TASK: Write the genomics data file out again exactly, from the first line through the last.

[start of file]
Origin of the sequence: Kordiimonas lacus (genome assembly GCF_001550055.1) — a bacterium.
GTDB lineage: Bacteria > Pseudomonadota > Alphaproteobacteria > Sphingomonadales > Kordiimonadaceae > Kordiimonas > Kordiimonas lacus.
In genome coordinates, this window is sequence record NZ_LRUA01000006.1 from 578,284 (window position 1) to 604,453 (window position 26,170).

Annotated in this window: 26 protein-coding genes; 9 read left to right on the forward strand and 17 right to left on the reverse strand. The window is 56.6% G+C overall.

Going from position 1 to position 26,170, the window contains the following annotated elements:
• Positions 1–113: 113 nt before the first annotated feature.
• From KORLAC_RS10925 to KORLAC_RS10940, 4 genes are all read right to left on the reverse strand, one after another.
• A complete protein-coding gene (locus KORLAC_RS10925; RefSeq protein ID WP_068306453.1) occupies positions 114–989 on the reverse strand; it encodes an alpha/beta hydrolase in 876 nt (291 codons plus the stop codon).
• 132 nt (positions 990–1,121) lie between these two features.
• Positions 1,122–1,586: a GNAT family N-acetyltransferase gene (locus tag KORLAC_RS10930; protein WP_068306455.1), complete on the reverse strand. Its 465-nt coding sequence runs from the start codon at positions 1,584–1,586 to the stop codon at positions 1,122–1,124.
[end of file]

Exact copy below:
Origin of the sequence: Kordiimonas lacus (genome assembly GCF_001550055.1) — a bacterium.
GTDB lineage: Bacteria > Pseudomonadota > Alphaproteobacteria > Sphingomonadales > Kordiimonadaceae > Kordiimonas > Kordiimonas lacus.
In genome coordinates, this window is sequence record NZ_LRUA01000006.1 from 578,284 (window position 1) to 604,453 (window position 26,170).

Annotated in this window: 26 protein-coding genes; 9 read left to right on the forward strand and 17 right to left on the reverse strand. The window is 56.6% G+C overall.

Going from position 1 to position 26,170, the window contains the following annotated elements:
• Positions 1–113: 113 nt before the first annotated feature.
• From KORLAC_RS10925 to KORLAC_RS10940, 4 genes are all read right to left on the reverse strand, one after another.
• A complete protein-coding gene (locus KORLAC_RS10925; RefSeq protein ID WP_068306453.1) occupies positions 114–989 on the reverse strand; it encodes an alpha/beta hydrolase in 876 nt (291 codons plus the stop codon).
• 132 nt (positions 990–1,121) lie between these two features.
• Positions 1,122–1,586: a GNAT family N-acetyltransferase gene (locus tag KORLAC_RS10930; protein WP_068306455.1), complete on the reverse strand. Its 465-nt coding sequence runs from the start codon at positions 1,584–1,586 to the stop codon at positions 1,122–1,124.